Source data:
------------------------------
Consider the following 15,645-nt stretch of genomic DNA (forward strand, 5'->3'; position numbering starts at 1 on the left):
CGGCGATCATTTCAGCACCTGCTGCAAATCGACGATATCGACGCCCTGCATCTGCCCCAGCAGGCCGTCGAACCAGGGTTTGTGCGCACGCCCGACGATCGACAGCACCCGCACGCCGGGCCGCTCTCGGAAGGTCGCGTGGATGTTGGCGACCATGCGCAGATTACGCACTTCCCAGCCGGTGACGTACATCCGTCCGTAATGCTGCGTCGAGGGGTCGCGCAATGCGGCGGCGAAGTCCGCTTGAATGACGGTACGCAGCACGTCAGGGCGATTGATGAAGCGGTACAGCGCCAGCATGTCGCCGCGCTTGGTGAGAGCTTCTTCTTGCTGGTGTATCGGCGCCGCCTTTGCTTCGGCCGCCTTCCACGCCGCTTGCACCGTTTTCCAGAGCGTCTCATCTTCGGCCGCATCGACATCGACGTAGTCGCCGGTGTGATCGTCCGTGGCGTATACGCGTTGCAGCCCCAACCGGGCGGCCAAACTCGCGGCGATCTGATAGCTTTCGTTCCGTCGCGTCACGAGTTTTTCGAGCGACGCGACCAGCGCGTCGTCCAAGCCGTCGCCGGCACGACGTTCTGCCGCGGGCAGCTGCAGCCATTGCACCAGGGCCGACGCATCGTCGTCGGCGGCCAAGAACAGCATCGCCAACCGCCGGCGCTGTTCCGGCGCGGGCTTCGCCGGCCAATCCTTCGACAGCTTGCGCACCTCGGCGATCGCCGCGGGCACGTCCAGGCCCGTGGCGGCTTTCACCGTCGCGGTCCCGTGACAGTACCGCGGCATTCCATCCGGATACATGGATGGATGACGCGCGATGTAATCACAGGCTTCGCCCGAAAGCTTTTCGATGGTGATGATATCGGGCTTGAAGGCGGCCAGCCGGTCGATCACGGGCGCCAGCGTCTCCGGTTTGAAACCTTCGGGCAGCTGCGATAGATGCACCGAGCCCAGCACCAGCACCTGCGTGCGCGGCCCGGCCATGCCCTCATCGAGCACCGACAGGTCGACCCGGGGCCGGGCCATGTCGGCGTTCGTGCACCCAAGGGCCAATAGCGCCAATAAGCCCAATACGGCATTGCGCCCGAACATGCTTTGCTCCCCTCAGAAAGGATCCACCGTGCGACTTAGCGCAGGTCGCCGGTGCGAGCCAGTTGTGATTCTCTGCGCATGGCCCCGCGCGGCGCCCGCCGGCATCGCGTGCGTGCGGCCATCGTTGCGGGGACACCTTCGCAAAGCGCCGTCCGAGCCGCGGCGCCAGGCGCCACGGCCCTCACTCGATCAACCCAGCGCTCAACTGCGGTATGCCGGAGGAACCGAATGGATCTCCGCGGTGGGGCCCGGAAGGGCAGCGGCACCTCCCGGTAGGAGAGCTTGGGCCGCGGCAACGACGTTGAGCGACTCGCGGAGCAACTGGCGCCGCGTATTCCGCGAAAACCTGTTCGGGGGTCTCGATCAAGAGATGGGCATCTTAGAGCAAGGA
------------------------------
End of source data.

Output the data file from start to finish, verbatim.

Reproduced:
Consider the following 15,645-nt stretch of genomic DNA (forward strand, 5'->3'; position numbering starts at 1 on the left):
CGGCGATCATTTCAGCACCTGCTGCAAATCGACGATATCGACGCCCTGCATCTGCCCCAGCAGGCCGTCGAACCAGGGTTTGTGCGCACGCCCGACGATCGACAGCACCCGCACGCCGGGCCGCTCTCGGAAGGTCGCGTGGATGTTGGCGACCATGCGCAGATTACGCACTTCCCAGCCGGTGACGTACATCCGTCCGTAATGCTGCGTCGAGGGGTCGCGCAATGCGGCGGCGAAGTCCGCTTGAATGACGGTACGCAGCACGTCAGGGCGATTGATGAAGCGGTACAGCGCCAGCATGTCGCCGCGCTTGGTGAGAGCTTCTTCTTGCTGGTGTATCGGCGCCGCCTTTGCTTCGGCCGCCTTCCACGCCGCTTGCACCGTTTTCCAGAGCGTCTCATCTTCGGCCGCATCGACATCGACGTAGTCGCCGGTGTGATCGTCCGTGGCGTATACGCGTTGCAGCCCCAACCGGGCGGCCAAACTCGCGGCGATCTGATAGCTTTCGTTCCGTCGCGTCACGAGTTTTTCGAGCGACGCGACCAGCGCGTCGTCCAAGCCGTCGCCGGCACGACGTTCTGCCGCGGGCAGCTGCAGCCATTGCACCAGGGCCGACGCATCGTCGTCGGCGGCCAAGAACAGCATCGCCAACCGCCGGCGCTGTTCCGGCGCGGGCTTCGCCGGCCAATCCTTCGACAGCTTGCGCACCTCGGCGATCGCCGCGGGCACGTCCAGGCCCGTGGCGGCTTTCACCGTCGCGGTCCCGTGACAGTACCGCGGCATTCCATCCGGATACATGGATGGATGACGCGCGATGTAATCACAGGCTTCGCCCGAAAGCTTTTCGATGGTGATGATATCGGGCTTGAAGGCGGCCAGCCGGTCGATCACGGGCGCCAGCGTCTCCGGTTTGAAACCTTCGGGCAGCTGCGATAGATGCACCGAGCCCAGCACCAGCACCTGCGTGCGCGGCCCGGCCATGCCCTCATCGAGCACCGACAGGTCGACCCGGGGCCGGGCCATGTCGGCGTTCGTGCACCCAAGGGCCAATAGCGCCAATAAGCCCAATACGGCATTGCGCCCGAACATGCTTTGCTCCCCTCAGAAAGGATCCACCGTGCGACTTAGCGCAGGTCGCCGGTGCGAGCCAGTTGTGATTCTCTGCGCATGGCCCCGCGCGGCGCCCGCCGGCATCGCGTGCGTGCGGCCATCGTTGCGGGGACACCTTCGCAAAGCGCCGTCCGAGCCGCGGCGCCAGGCGCCACGGCCCTCACTCGATCAACCCAGCGCTCAACTGCGGTATGCCGGAGGAACCGAATGGATCTCCGCGGTGGGGCCCGGAAGGGCAGCGGCACCTCCCGGTAGGAGAGCTTGGGCCGCGGCAACGACGTTGAGCGACTCGCGGAGCAACTGGCGCCGCGTATTCCGCGAAAACCTGTTCGGGGGTCTCGATCAAGAGATGGGCATCTTAGAGCAAGGA